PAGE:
A host of players have piled up astonishing accomplishments over long professional careers on the diamond without making a lasting impression on the game's most celebrated stage. Monsters of the Minors, presented by Uncle Ray's, provides introductions to Minor League legends sometimes overlooked by fans of baseball history.
If not for a twist of fate, Frank Shellenback might have been a Major League star. Instead, he's a Minor League legend.
He won 316 games in the Minors, including a Pacific Coast League-record 296. His 4,184 1/3 innings and 364 complete games have never been topped by a PCL pitcher. An inaugural member of the PCL Hall of Fame in 1943, he was also part of the league's All-Centennial Team.
Considering he was so successful for so long, it's fair to wonder why he didn't spend more than a year and a half in the big leagues. As a spitballer with the White Sox, he posted a 3.06 ERA over 36 games across 1918-19. When his signature pitch was outlawed in the Majors, Shellenback was on the roster of the American Association's Minneapolis Millers, which meant no action by Chicago, nor a grandfather clause, would permit him to throw it in the big leagues in the future.
After 217 2/3 innings in the American League, his fate was sealed.
In January 1920, the White Sox sold his contract to the Oakland Oaks, who -- obliging Shellenback's wish to play in the Los Angeles area, where he grew up -- shipped him to the Vernon Tigers.
Shellenback and his spitball immediately became a force with Vernon. In that first season, he compiled a 2.71 ERA with four shutouts over 298 1/3 innings as the Tigers captured the 1920 league crown.
Although the PCL also soon banned the spitball, the league permitted Shellenback to continue using it. The origins of his primary offering are murky. He sometimes claimed he learned the pitch from watching a noteworthy White Sox teammate.
"I had [catcher] Birdie Lynn hold balls after he warmed up [Eddie] Cicotte," Shellenback told the San Bernardino Sun. "I'd study them and do what I believed Cicotte did."
But, as SABR notes, Shellenback told multiple versions of the story and likely learned the pitch before his Chicago tenure. And, as years went by, he didn't necessarily limit his applied substances to pure saliva. The Los Angeles Herald reported the right-hander was accused of using licorice on the ball during a 1920 game against the Angels.
"With my nose, I could tell what he had been using with the first whiff," LA infielder Rollie Zeider said. "I am as blind as most umpires and I can smell twice as good."
In five seasons with Vernon, Shellenback recorded 11 shutouts and pitched more than 200 innings four times. Aside from a five-game stint in 1922, when he was released and re-signed, he notched double-digit victories every season with the Tigers.
On June 16, 1921, the Los Angeles Times proclaimed, "Shellenback Babe Ruths It," after he homered and hurled Vernon to victory over Salt Lake. While the Ruthian comparison was hyperbolic, he did hit better than .285 six times.
Shellenback was traded to Sacramento in 1925 and spent a season there before he was shipped back to Hollywood, where he spent the next 10 years. He shined brightly with the Stars, helping them to championships in 1929 and 1930. He reached the 20-win mark five times, going 27-7 with a 2.85 ERA and five shutouts in 1931.
According to the Los Angeles Times, that 1931 success came with some outside help.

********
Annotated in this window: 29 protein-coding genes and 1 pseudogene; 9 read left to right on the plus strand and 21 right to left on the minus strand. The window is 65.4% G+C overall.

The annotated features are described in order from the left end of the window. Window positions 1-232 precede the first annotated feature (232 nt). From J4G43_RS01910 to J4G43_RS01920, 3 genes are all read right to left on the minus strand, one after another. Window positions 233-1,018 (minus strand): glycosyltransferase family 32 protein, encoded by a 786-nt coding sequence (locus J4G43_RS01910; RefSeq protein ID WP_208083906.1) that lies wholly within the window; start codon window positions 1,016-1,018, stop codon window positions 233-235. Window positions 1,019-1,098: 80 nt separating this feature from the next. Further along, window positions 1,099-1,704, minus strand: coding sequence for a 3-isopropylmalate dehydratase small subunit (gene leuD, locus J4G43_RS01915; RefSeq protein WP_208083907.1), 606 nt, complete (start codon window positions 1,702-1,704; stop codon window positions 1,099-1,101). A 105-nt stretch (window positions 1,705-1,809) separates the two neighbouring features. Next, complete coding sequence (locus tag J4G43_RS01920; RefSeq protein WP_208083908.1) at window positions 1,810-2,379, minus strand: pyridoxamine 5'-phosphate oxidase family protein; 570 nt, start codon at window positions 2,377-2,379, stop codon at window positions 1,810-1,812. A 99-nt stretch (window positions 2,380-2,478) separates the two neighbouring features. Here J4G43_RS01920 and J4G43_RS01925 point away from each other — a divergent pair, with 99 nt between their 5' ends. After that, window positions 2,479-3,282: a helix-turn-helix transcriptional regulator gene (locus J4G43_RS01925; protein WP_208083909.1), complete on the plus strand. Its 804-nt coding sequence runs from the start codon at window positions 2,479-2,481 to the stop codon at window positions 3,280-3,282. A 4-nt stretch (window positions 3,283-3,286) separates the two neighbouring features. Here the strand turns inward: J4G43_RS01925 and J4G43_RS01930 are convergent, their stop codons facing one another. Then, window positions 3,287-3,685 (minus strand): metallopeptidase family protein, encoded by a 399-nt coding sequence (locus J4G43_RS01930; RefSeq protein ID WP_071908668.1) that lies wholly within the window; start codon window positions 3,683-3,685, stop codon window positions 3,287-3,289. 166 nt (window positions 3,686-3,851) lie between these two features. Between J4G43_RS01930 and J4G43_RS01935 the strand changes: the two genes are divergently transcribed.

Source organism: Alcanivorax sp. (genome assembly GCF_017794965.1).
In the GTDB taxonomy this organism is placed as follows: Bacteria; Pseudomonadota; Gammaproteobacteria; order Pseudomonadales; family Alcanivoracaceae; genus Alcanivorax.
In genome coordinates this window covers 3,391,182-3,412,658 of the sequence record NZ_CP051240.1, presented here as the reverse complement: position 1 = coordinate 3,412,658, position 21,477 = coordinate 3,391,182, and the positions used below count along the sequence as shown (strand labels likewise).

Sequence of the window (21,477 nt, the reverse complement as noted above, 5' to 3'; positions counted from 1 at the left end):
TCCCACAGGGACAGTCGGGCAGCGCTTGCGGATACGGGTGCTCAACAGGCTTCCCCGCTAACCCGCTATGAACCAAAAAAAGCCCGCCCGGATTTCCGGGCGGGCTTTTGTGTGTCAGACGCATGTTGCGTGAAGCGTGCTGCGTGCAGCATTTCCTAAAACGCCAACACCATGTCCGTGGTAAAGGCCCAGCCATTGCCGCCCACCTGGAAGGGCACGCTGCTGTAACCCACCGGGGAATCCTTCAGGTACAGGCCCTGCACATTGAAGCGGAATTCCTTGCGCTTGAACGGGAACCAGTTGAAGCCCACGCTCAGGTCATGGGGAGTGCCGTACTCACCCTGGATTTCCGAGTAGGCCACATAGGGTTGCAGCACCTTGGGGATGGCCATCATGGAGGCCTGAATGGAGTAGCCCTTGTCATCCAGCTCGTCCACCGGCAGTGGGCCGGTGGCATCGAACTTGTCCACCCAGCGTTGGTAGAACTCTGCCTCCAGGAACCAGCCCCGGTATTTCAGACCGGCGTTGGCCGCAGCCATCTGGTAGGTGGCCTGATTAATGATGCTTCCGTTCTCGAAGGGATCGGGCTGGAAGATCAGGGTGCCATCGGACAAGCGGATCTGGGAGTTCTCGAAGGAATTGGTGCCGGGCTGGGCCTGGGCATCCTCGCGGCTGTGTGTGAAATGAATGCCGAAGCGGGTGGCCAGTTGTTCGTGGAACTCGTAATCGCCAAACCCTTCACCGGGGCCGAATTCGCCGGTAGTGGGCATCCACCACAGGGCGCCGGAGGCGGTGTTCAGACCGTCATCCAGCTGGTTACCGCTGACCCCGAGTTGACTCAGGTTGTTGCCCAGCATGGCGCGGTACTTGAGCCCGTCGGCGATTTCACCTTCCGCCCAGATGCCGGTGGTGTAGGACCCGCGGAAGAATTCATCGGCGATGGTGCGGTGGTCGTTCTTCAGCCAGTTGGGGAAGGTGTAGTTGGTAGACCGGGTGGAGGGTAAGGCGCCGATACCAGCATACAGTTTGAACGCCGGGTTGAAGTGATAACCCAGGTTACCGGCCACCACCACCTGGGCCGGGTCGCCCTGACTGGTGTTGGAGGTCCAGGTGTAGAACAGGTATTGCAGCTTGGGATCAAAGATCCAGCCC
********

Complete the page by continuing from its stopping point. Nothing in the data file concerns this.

"Last spring, Shelly hit upon the novel plan of going to Doc Spenser, the local bone-bender who has had so much success in bringing to life many 'dead' baseball arms for treatment before the regular conditioning grind began for the athletes," Bob Ray wrote that December.
Whether or not Spenser actually helped, Shellenback topped 300 innings each season from 1931-33. In 1933, the Associated Press opined that the righty could still succeed as a Major Leaguer. But he instead became Hollywood's manager in 1935, with his wife, Elizabeth, expressing the utmost confidence in his parenting and managerial skills.
"If Frank can manage the Sheiks as well as he manages his six children at home, Hollywood is liable to win the pennant next year," she told Ray.
Although Hollywood did not take the crown, Shellenback twirled 200 innings and won 14 games. His time in Tinseltown also gave him a foray into movies; he made appearances in "Fireman, Save My Child" and "Alibi Ike."
He was hired as San Diego skipper in 1936 and limited his time on the hill. His spouse, although early in her prophecy, was right on the money. He guided the Padres to the PCL title in '37, and it was as San Diego manager that Shellenback shifted 17-year-old Ted Williams from pitching to a full-time outfield role.
After his firing by the Padres in 1938, Shellenback held various coaching, scouting and advisory positions with the St. Louis Browns, Red Sox, Tigers and Giants. Most notably, he was on the Giants' big league staff for their 1954 World Series title.
"It's a matter of regulated practice," Shellenback told the Oakland Tribune of his teaching style as a pitching coach. "I can't teach a man control, but I can show him how to master it."
He remained in different jobs in the Giants organization until his death in 1969. The San Rafael Daily Independent Journal noted in 1965 that Shellenback was revered by the club as "the teacher."
Before his passing, Shellenback kept the spitball alive by helping future Hall of Famer Gaylord Perry master the offering, even though it remained an illegal pitch.
After watching their father pitch in a game in May 1935, sons Frank Jr. and Richard told the Los Angeles Times that Shellenback was the "greatest guy in the world." And though his big league time was limited, with a .623 winning percentage, Shellenback stands as one of the greatest pitchers in Minor League history.